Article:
Our endangered animals

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  • English name
  • ClassificationArtiodactyla, Bovidae
  • Scientific nameAddax nasomaculatus

Click the image to expand

The Addax lives in the desert, where it has no natural enemies. However, since people have been coming to the desert in cars, the Addax has been troubled because it is sought after by hunters and chased by tourists.

Size & Weight (Adult)

Body length: Male 120-170cm / Femal 95-110cm
Tail length: 25-35cm
Weight: Male 100-125kg / Female 60-90kg

(Source: Doubutsu Sekai-isan* Red Data Animals Kodansha) (*World Animal Heritage)

Where they live

The Addax lives in the Sahara Desert in Africa.

What they eat

The Addax eats the grass and leaves of the few plants that grow in the desert. It sometimes uses its horns to dig up the roots of plants from the ground.

What they are like

The Addax can live for an entire month without drinking any water! Scientists believe that it can turn its body fat into water.

Find out more about the Addax!

The Addax shouldn't have any natural enemies in the desert, but...
The Addax is related to cows and lives in the Sahara Desert. By adapting to the desert, where other animals cannot survive, the Addax has found a home where there are no rivals to steal its food and no natural enemies to attack it. However, in the 20th century, an animal came to the desert to kill the Addax. Those animals were humans. The Addax has been pursued by hunters in cars for its meat and skin, and its numbers have rapidly decreased.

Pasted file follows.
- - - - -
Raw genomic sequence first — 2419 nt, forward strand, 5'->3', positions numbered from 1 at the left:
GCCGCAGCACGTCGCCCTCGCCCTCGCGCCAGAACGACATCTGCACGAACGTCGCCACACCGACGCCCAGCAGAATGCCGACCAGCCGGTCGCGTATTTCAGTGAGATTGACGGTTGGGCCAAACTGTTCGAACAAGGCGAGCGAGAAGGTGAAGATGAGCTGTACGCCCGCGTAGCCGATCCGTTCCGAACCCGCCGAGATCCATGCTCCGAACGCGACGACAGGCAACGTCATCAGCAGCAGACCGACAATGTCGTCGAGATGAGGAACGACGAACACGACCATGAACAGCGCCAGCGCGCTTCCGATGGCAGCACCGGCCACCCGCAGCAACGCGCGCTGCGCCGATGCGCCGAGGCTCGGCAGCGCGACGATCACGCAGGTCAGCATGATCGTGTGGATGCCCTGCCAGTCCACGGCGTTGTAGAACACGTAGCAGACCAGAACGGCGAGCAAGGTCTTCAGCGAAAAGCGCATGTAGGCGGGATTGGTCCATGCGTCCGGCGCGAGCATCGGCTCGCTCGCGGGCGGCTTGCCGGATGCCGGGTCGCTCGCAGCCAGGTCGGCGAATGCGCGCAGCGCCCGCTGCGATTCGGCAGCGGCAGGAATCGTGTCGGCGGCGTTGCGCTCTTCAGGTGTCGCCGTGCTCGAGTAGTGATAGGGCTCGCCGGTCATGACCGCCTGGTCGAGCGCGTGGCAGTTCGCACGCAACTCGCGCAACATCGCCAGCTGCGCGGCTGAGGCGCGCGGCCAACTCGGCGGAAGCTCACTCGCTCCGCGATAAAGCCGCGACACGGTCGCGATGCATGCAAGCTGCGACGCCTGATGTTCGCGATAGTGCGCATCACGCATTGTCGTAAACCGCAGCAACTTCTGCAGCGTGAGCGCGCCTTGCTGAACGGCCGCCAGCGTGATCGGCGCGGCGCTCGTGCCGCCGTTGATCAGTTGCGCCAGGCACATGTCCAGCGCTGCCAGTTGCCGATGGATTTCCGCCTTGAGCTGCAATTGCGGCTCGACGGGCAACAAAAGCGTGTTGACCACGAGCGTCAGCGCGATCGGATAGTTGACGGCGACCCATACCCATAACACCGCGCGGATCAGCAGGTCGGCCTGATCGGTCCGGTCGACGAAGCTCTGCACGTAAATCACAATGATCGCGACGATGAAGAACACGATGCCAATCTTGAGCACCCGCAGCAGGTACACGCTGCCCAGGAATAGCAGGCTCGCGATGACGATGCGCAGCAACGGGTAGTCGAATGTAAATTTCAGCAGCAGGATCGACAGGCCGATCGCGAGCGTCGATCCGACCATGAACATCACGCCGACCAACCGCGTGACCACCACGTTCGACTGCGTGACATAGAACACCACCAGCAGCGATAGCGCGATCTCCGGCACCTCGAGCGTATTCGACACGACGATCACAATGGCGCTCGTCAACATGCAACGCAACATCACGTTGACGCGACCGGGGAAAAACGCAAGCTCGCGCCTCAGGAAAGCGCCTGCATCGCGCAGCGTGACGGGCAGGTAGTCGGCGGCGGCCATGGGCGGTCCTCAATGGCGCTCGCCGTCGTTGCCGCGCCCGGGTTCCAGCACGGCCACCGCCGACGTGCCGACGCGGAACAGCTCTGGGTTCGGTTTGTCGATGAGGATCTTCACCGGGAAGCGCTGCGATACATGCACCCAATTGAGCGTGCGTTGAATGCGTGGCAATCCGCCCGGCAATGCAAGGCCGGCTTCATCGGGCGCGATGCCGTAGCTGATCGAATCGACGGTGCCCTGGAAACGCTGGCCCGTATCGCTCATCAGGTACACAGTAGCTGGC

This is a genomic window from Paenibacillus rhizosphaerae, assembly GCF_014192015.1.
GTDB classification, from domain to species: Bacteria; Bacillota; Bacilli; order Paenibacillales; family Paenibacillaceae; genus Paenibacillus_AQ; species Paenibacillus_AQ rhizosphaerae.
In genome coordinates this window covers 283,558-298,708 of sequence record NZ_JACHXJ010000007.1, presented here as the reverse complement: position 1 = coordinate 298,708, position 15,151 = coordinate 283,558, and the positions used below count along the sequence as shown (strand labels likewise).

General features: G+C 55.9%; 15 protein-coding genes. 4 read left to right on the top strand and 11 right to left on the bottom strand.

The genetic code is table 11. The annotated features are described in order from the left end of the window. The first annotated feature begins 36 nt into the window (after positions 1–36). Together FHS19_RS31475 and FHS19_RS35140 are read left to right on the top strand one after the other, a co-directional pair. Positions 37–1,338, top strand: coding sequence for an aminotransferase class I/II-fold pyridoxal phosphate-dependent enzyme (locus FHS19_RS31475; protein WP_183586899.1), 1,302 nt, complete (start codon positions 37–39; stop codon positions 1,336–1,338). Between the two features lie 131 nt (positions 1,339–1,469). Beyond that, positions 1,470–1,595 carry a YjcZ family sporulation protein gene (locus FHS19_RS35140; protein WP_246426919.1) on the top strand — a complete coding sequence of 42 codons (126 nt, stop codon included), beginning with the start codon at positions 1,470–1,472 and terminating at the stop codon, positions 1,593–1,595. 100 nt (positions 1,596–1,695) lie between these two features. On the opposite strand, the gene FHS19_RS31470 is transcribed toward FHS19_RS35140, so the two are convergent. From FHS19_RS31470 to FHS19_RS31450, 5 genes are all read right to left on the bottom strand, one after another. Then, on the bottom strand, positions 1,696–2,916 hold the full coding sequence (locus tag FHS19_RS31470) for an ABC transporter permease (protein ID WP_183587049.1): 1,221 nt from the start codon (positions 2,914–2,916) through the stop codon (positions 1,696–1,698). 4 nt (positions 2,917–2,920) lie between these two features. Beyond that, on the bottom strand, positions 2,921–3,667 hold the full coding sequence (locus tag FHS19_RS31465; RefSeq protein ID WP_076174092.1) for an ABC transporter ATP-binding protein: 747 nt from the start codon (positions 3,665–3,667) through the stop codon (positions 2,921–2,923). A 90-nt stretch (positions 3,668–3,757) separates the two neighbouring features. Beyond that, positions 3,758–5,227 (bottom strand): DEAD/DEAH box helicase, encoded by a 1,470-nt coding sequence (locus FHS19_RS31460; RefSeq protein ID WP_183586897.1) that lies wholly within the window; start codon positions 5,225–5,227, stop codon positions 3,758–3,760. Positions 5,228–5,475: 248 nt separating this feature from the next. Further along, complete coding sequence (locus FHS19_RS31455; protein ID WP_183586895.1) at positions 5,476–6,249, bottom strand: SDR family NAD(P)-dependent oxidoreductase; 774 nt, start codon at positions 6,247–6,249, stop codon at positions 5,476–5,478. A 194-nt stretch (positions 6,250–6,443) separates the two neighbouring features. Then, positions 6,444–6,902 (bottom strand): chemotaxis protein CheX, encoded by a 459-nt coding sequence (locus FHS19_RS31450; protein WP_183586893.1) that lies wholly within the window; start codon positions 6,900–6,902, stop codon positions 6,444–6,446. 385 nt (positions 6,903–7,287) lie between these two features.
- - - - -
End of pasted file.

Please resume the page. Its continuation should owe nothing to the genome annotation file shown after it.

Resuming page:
Troubled by tourists as well as hunters
The Addax is also being disturbed by sightseeing tourists. When a herd of Addax is being followed by a car, the animals try desperately to escape and they run out of energy. The Addax moves slowly and eats small amounts of food, so running out of energy is a big problem. Another danger is that calves may be separated from their parents while being chased. To make matters worse, the Sahara Desert has had severe droughts over the past few years, and even the precious vegetation that the Addax relies on for food is in short supply. While efforts are underway to release Addax that have been bred in captivity into the wild, the Addax is in danger of becoming extinct if things continue.


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  • Part7 "Protect endangered animals from poaching!"

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